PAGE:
Written by futurity.org Thursday, 07 April 2011 11:07
Scientists from the United States and China have discovered the first intact fossil of a mature eudicot, a type of flowering plant whose membership includes buttercups, apple trees, maple trees, dandelions and proteas. (Credit: Zhiduan Chen)
A 125-million-year-old fossil of an intact eudicot, a flowering plant family that includes buttercups and dandelions, has researchers arguing for an earlier origin of the eudicots—and perhaps flowering plants in general.
“This fossil opens up a new way of thinking about the evolution of some of the first flowering plants,” says Indiana University biologist David Dilcher, a co-author of the paper in Nature. “We are also beginning to understand that the explosive radiation of all flowering plants about 111 million years ago has had a long history that began with the slower diversification of many families of eudicots over 10, perhaps 15 million years earlier.”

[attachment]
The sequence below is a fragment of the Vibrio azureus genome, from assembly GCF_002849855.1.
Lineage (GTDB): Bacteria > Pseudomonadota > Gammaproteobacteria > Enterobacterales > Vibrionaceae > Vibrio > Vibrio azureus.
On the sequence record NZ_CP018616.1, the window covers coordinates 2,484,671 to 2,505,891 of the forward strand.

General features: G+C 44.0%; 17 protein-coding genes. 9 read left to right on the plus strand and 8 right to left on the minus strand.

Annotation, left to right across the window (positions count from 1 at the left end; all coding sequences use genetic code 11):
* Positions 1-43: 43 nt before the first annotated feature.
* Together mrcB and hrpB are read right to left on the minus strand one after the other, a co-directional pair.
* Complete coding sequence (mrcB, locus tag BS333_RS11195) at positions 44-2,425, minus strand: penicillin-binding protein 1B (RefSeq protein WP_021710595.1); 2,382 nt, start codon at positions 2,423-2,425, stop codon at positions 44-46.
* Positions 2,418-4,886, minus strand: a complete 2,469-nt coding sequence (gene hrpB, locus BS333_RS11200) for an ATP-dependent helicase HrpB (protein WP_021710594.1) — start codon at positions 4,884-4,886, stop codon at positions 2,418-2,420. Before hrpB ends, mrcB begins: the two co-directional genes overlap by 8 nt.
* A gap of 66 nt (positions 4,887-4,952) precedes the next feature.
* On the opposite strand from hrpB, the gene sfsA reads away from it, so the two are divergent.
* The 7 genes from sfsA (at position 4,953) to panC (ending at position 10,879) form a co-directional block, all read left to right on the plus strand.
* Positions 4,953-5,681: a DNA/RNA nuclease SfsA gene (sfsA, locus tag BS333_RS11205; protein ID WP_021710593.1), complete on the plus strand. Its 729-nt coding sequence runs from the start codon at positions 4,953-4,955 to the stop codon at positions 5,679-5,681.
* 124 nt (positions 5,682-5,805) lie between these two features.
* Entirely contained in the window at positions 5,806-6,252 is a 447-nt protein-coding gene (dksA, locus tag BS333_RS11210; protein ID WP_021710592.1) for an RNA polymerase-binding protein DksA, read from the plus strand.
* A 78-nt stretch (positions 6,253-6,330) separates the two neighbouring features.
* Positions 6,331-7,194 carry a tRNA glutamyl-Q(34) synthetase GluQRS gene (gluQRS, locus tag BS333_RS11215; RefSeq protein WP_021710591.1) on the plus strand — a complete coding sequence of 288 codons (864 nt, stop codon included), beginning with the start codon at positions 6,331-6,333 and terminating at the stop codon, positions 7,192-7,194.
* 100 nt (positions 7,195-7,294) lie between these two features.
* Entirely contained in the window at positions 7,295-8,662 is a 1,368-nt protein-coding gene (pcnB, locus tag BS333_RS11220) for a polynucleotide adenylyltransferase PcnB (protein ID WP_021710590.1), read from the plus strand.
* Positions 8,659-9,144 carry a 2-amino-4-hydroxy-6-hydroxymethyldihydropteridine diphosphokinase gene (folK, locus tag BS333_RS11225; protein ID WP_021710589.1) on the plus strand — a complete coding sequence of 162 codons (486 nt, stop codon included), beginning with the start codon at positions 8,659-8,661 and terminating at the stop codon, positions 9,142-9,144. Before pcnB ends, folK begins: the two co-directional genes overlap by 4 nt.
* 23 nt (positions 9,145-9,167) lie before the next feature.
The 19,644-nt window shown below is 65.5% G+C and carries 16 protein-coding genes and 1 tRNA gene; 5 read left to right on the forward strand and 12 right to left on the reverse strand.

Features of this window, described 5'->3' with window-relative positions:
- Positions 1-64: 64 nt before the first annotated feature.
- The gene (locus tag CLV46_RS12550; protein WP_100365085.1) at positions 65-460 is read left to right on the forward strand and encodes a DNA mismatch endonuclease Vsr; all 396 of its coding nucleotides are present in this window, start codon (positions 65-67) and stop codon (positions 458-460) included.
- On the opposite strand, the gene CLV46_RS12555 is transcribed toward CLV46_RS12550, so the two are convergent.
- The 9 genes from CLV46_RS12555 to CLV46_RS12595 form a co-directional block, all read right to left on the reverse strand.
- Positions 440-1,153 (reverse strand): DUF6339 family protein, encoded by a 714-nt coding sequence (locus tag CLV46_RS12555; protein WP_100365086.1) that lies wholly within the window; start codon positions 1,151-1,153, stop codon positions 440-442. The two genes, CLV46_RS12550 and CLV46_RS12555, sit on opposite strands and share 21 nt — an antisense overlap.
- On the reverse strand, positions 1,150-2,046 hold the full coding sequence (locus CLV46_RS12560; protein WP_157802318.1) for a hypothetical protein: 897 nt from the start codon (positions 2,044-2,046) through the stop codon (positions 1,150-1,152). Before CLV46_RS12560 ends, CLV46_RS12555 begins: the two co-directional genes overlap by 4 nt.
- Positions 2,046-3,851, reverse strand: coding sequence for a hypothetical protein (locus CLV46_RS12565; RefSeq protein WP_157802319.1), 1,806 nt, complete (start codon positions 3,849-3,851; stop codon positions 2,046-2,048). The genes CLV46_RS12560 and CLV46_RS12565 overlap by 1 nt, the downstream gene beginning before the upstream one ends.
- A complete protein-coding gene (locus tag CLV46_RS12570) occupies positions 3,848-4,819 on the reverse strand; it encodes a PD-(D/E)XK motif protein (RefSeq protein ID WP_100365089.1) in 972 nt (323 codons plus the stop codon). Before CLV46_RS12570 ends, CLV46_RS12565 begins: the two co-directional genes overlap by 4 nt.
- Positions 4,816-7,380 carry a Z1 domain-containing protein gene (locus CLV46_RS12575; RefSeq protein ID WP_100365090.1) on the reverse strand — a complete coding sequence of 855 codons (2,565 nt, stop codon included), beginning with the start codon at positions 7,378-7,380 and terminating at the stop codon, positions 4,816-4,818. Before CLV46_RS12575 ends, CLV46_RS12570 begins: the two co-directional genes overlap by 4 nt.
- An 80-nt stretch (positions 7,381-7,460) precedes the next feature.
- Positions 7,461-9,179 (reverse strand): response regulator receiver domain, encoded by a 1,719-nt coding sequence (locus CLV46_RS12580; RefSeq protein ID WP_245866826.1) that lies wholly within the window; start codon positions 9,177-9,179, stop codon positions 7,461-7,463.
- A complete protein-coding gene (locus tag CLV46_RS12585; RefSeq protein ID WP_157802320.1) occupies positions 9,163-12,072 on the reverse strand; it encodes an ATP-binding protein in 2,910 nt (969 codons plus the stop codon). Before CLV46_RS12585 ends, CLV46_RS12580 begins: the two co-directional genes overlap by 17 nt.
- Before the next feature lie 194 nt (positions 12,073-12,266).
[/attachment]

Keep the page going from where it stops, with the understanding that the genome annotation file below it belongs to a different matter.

Dilcher and his Chinese colleagues Ge Sun and Hongshan Wang (Shenyang Normal University) and Zhiduan Chen (Chinese Academy of Sciences) named the fossilized plant Leefructus mirus in honor of Li Shiming, a non-scientist who donated the fossil to Ge Sun’s new museum of paleontology in Liaoning Province, China. Ge Sun was the project’s principal investigator.
The fossil shows the above-ground portion of a mature plant. A single stem leads to five leaves, and one leads to a fully developed flower. The entire fossil is about 16 cm (6.3 in) tall. Leaves are innervated by branching veins, and the small, cup-shaped flower has five petals.